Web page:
Look up at the title again. Yes, I said training like a sheep. “Sheep don’t train!” you say. I disagree. We see it all the time. Every day. Crossfit, P90X, Insanity, Hot Yoga, and whatever else is the trend. We gather to whatever we hear is the “new thing” or the one that everyone is getting into. That’s fine, for sheep. Some of us will always be sheep, either because we don’t know any better, it works for us, or we don’t want to upset the herd. We do these things in health and fitness because that’s what our friends are doing, or we saw someone get in great shape doing that. That’s all totally fine. I understand that, and it may work for you. I have a different viewpoint. Mine isn’t quite as extreme as some of the people I follow, but nonetheless it’s definitely different than those above. Now my comparison to sheep and athletes may seem absurd, but hear me out in what follows:)
I’m calling some of those other things “sheep workouts” because that is essentially what it is, for better or worse. You can get better doing them, and that’s fine and dandy, and I don’t fault you for that. My opinion though, is I don’t want to be a sheep. If everyone does the same thing, what’s the point? BUT, not everyone does the same thing. Take athletes for example. Basketball players, football players, track athletes, soccer studs, and the like. These guys may train and use some of the modalities I mentioned above, but that’s not their foundation of their training. The foundation of their training starts with one thing: movement. Being able to move, in the right way, at the right time, with the correct amount of force, speed, and timing makes them much better than you and I physically. Of course they have a higher risk of injury, but that’s usually during the performance part of their sport, and not TRAINING. Here’s where they differ. They may do crossfit, and hot yoga and other stuff from time to time, and who knows, maybe it’s doing them some good. But what they focus on first and foremost, is technique. The art of moving, and moving well is what allows these guys to be elite athletes, and smoke us in any sort of well rounded fitness competition. The point of it is to work and get better at something.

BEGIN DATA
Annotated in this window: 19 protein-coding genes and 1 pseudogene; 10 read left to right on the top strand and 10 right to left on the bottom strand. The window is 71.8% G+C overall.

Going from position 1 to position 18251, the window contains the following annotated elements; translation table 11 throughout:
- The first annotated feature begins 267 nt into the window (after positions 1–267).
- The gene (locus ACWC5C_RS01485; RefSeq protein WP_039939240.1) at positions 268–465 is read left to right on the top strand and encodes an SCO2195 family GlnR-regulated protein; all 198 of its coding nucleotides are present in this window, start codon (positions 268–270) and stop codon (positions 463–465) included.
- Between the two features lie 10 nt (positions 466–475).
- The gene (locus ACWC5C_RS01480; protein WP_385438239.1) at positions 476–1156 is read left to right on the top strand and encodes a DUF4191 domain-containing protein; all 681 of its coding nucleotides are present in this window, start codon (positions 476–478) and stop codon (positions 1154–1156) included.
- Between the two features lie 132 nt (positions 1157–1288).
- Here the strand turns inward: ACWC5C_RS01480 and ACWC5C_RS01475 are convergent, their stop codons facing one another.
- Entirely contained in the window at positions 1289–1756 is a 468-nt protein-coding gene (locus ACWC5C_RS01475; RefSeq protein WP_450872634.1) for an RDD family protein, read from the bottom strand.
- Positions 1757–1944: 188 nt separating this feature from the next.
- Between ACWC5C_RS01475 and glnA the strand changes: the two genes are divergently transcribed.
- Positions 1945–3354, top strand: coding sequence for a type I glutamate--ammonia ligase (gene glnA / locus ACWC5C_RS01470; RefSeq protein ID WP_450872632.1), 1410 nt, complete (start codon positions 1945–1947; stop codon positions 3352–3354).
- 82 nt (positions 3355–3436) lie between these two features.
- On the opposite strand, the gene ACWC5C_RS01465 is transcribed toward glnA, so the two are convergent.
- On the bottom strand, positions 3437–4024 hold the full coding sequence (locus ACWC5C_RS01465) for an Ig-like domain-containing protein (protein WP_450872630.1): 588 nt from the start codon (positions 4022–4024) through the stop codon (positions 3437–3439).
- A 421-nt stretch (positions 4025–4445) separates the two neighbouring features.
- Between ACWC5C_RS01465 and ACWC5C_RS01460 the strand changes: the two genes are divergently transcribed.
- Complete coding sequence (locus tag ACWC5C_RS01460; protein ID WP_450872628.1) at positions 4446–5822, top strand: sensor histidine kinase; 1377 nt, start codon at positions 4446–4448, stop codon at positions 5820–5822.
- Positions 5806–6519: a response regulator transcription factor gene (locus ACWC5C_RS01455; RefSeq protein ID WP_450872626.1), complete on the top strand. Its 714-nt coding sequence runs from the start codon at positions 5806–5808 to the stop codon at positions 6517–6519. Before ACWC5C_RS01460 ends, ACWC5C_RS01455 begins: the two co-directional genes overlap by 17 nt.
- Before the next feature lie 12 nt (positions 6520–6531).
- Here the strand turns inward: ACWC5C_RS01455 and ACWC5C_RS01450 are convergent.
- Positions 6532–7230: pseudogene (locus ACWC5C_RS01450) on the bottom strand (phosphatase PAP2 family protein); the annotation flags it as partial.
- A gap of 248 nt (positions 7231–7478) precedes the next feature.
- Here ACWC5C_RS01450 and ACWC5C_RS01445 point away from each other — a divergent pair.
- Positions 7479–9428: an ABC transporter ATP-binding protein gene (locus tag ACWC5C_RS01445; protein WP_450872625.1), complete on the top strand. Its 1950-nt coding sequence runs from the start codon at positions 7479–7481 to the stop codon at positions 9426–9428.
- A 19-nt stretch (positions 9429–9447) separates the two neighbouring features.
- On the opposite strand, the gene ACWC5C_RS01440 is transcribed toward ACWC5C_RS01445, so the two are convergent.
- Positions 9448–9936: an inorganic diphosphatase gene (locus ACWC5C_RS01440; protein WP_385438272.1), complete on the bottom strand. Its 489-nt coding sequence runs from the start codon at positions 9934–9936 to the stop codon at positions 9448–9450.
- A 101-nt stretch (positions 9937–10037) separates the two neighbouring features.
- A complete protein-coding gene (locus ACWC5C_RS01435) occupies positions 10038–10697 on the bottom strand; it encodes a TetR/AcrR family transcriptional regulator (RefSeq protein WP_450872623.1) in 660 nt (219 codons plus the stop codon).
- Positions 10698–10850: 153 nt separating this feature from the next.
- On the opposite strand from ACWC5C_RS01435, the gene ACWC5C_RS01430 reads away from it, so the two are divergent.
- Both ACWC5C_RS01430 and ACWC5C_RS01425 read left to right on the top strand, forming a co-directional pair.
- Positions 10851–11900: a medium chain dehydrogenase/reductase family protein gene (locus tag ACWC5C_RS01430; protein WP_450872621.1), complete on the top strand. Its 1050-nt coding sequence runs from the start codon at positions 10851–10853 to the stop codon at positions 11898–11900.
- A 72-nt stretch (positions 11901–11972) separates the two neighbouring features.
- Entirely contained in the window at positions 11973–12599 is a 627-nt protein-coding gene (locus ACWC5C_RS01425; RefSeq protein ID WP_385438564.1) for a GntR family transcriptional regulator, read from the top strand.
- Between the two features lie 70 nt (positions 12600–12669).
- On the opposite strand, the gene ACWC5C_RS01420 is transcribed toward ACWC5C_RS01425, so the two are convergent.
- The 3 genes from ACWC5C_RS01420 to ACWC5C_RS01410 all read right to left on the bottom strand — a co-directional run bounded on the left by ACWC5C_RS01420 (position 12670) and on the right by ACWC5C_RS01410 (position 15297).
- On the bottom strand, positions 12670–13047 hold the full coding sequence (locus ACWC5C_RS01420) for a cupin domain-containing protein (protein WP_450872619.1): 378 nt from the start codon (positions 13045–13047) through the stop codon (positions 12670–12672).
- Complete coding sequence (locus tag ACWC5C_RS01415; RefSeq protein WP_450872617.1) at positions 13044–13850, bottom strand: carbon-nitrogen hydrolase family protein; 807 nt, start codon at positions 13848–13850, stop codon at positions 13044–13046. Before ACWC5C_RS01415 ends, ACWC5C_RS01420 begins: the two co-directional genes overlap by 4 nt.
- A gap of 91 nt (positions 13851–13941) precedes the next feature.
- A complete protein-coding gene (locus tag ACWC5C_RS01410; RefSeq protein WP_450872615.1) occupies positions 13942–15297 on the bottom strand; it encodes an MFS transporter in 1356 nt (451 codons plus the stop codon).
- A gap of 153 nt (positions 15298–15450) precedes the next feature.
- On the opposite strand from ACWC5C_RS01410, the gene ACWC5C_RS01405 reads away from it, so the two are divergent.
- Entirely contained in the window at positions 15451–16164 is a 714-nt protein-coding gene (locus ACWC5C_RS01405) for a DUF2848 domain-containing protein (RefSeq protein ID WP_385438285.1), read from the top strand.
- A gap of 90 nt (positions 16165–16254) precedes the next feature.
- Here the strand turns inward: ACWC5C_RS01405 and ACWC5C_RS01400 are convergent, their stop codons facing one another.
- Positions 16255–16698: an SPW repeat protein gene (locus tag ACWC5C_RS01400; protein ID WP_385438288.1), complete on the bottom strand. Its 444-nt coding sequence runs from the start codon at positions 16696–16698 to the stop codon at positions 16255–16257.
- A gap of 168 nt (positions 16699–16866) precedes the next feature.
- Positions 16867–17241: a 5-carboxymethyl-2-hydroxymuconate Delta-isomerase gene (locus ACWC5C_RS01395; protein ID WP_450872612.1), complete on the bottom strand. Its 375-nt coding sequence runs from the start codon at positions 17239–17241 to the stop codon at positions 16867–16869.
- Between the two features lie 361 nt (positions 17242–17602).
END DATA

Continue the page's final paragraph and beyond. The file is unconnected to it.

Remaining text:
It’s so funny how we take this (exercise) for granted, and assume we can just do things like squat with a bar placed behind our backs, or a kettlebell swing, without learning and executing perfect technique. We don’t learn an instrument half assed then butcher it, and try to learn more complex scenarios with that same instrument. But we do this with exercise. We might have no good foundation of the kettlebell swing, or the squat or even a plank, yet we try to make them harder and put more difficulty on a move we haven’t perfected. Our minds have become so ingrained with the “bigger, faster, harder, all out” mentality, we’ve forgotten a step or two in the process. This is why I say “Sheep” in terms of working out. If you’ve succumbed to that notion where you need a heavier weight, or you sacrifice form for repetitions, you are in fact, a sheep. You may not be doing it intentionally, but you may be doing it all the same, because that’s what everyone is doing. You see it in group workouts all the time. People trying to keep up with other people, or looking around at what other weights are being used, and then basing your individual workout on someone else’s. Makes no sense. Well, it makes sense to a point if you don’t know what weight to use, you can use someone else as a gauge, but that’s another story for another time. Anyway. This ends up being another “leave your ego at the door” speech, but don’t we continually need that?
The people who move the best and look the best, don’t line themselves up with the masses. They do the things the masses won’t do, and GET BETTER at those things. They don’t move up weight until their body is ready, and they really reap the benefits of that patience. In this world we live in of “how many calories did you burn”, if you take a step back, focus on movement first, and perfecting it, your calories will take care of themselves. I hate to say it, but those cool devices we wear on our wrists have made us into one of the worst “active sheep communities” around. I think I’d rather train like that athlete, and get better. Our workouts should be PRACTICE. You may never see a “performance” but you shouldn’t treat your workouts like one, regardless.